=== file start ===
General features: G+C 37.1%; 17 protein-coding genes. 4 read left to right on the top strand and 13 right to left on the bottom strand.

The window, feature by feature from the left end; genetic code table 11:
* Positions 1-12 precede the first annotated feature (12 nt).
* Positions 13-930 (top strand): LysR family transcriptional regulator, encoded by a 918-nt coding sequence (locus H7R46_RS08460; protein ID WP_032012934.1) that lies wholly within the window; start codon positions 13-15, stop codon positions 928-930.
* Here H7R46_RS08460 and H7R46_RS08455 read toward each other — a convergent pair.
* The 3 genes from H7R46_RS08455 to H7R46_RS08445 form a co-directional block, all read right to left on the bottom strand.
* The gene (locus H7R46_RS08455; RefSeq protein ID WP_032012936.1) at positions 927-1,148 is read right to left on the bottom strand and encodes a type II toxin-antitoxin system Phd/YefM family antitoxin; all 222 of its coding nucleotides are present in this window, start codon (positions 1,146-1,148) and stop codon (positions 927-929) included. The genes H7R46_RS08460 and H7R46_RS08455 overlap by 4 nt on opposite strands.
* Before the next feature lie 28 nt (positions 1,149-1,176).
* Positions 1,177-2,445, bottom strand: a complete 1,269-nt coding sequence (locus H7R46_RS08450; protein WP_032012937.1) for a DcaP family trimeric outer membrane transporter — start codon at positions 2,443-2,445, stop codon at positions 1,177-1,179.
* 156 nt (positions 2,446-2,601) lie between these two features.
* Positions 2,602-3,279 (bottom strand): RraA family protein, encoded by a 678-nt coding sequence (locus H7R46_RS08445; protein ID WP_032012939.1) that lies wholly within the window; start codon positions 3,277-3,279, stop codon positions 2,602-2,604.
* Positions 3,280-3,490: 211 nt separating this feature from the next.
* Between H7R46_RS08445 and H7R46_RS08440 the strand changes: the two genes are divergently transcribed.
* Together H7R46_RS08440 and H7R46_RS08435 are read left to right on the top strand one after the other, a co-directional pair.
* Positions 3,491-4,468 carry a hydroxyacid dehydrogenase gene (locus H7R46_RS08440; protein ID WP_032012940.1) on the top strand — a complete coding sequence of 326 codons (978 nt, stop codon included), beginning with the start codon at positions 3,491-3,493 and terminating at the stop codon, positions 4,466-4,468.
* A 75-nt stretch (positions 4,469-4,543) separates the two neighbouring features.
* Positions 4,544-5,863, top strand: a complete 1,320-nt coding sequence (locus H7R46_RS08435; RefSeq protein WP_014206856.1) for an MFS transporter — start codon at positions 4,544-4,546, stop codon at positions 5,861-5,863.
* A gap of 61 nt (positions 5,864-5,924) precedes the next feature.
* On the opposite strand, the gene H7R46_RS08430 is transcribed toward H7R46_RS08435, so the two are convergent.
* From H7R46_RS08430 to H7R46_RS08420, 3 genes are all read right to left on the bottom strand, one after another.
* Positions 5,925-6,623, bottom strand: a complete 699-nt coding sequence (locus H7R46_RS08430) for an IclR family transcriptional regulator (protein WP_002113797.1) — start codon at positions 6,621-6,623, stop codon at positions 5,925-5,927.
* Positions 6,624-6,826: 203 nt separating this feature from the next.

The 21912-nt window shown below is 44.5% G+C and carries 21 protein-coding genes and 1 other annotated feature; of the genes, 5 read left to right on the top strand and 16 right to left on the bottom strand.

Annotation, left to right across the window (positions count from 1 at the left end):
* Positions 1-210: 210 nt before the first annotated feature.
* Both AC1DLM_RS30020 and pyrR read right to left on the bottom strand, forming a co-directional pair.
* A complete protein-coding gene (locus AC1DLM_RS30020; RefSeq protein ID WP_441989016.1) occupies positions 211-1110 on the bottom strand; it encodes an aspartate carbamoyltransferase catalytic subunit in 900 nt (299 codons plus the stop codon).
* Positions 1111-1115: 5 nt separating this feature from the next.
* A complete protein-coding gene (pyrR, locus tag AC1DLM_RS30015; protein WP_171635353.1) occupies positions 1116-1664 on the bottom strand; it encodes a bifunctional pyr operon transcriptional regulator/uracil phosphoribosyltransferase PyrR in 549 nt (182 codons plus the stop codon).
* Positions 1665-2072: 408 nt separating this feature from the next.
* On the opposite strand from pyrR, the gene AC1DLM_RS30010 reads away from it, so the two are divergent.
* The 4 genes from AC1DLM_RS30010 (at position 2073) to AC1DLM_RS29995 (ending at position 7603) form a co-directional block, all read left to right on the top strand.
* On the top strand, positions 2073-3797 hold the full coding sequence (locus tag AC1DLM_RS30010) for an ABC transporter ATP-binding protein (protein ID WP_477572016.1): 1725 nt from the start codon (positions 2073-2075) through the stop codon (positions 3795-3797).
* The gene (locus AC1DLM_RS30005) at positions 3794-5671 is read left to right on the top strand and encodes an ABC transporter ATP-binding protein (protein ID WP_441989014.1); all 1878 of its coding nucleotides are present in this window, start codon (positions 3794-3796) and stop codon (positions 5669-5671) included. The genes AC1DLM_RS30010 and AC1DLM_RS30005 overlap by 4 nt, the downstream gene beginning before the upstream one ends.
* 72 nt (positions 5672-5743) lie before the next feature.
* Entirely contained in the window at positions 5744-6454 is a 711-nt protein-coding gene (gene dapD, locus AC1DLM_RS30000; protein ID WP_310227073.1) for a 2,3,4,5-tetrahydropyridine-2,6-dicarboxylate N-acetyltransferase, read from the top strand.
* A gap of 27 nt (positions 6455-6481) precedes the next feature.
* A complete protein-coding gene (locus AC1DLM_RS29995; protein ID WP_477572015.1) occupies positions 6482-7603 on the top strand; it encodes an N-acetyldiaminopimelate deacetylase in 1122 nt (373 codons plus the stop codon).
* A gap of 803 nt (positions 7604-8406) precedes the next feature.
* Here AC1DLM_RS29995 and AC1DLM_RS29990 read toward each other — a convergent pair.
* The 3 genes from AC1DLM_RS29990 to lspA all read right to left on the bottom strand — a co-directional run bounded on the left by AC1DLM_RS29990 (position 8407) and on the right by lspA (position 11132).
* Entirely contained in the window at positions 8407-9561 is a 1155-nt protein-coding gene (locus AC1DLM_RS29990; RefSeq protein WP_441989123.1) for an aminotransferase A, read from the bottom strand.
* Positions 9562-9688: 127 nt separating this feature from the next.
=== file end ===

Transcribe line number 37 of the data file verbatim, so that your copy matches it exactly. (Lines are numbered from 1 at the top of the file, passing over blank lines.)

* A gap of 27 nt (positions 6455-6481) precedes the next feature.